I doubt Anne has any physical health problem. Jane Austen gives little direct description of Anne's features. I think Sir Walter sees only himself and Elizabeth in bloom while everyone else is plain or old !
My impression is Anne outwardly suffered some loss of her looks due to the traumatic experience of loing the man she loves. Of course, at age 27, she is older than other JA heroines.
Outwardly, Anne has lost her bloom but retains some inner strength and self-reliance.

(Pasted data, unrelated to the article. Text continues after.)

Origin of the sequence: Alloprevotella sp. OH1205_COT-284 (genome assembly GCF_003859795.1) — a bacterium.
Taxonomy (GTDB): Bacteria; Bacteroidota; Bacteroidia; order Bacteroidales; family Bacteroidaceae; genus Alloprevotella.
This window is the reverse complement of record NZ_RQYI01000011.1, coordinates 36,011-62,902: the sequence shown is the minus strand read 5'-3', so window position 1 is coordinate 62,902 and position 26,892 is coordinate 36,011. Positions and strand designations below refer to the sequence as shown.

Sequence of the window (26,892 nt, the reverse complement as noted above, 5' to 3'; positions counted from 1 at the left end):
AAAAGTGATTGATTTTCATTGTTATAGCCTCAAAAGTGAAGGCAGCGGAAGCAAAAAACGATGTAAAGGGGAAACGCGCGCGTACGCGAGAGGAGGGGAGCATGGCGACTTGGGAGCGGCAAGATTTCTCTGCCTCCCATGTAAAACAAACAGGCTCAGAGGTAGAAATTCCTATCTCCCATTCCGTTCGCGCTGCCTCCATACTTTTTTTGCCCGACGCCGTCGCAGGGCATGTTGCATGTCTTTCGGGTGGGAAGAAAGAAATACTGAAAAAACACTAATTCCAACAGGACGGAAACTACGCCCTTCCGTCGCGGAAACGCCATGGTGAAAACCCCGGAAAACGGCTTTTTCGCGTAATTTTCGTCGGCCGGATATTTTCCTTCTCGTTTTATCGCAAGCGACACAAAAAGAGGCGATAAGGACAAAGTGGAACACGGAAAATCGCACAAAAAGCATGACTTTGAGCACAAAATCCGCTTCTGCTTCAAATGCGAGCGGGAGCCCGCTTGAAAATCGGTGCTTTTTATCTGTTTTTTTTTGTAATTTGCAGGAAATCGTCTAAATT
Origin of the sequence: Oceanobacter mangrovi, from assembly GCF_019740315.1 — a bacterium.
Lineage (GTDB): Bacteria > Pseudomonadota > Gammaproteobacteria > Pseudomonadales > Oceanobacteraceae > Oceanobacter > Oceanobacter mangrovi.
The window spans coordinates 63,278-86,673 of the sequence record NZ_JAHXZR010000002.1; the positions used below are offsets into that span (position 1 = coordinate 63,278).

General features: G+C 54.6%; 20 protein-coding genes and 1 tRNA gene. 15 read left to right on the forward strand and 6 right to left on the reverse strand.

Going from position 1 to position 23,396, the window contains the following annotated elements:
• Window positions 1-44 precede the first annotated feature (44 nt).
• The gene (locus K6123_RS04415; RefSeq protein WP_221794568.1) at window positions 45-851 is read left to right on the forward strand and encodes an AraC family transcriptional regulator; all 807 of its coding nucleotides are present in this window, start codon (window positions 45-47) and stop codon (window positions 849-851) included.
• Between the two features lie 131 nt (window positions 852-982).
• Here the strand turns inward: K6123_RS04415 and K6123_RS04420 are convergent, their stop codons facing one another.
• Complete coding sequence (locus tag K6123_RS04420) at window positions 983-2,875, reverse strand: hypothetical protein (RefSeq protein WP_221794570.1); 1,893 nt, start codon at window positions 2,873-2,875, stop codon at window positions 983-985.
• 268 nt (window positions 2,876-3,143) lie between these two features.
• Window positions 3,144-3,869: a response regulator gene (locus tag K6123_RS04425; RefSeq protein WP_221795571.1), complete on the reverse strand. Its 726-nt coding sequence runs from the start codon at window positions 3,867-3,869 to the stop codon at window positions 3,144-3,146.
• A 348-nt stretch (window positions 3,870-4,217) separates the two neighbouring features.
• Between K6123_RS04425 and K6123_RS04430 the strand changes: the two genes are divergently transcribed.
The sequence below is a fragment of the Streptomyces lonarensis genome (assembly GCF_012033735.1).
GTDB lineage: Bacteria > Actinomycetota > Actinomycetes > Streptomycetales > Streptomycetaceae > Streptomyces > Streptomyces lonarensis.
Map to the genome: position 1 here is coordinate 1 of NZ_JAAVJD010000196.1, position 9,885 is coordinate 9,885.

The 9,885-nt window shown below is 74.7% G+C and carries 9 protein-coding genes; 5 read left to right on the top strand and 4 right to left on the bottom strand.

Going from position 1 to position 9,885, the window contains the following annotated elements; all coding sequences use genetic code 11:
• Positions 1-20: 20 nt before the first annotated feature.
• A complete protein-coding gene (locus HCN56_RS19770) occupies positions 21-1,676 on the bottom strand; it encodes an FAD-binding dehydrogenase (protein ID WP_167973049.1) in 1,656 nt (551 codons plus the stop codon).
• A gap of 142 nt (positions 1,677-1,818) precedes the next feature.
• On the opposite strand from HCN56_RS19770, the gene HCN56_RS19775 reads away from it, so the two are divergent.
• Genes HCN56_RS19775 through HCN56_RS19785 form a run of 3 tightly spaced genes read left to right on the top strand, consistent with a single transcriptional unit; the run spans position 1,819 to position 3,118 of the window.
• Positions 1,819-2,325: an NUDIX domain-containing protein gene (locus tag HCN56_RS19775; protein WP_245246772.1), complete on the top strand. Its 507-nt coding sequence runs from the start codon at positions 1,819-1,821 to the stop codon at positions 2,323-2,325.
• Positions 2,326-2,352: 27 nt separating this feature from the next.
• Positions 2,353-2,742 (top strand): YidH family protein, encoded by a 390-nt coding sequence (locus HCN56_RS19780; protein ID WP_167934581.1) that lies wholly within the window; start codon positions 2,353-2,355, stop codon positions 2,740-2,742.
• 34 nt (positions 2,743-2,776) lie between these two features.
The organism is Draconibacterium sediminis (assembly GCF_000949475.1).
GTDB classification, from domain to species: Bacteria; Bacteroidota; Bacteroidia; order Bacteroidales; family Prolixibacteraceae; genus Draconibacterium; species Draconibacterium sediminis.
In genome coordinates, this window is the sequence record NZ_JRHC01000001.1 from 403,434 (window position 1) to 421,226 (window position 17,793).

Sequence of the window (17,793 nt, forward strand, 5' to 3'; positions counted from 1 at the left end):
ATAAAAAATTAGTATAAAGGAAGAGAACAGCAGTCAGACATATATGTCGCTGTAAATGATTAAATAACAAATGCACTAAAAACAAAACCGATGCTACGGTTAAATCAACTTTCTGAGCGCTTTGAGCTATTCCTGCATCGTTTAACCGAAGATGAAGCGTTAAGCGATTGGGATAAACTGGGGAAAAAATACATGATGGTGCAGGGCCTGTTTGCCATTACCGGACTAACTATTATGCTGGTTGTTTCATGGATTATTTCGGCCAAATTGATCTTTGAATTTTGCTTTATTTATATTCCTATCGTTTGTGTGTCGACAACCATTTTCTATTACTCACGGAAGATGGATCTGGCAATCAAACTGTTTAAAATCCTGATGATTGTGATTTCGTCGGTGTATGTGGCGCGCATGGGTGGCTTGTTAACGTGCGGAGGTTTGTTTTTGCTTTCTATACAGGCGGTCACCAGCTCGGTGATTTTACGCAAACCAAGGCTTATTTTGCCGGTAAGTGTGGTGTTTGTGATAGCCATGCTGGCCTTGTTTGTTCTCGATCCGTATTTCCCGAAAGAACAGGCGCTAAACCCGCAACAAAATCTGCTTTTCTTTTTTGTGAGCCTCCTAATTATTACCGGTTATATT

Anne at Uppercross has the mental resources to listen and accomocate the Musgroves. True, it was a trial to her nerves listening to them discuss Capt. Wentworth (ch.6) but I don't recall her having headache or really depressed. Mary actually feels her ailments lessen with Anne as companion- I doubt Anne
could be capable of this if she felt so poorly as Mary. ;)
I think Lady Rusell was being practical regarding city heat and potential effect on Anne.
JA wrte how she disliked the heat and white glare of Bath.
Also, in summer I believe Georgian cities were dangerous with dirty waters, open sewerage & outbreaks of disease. People who coud afford too, often went to the country.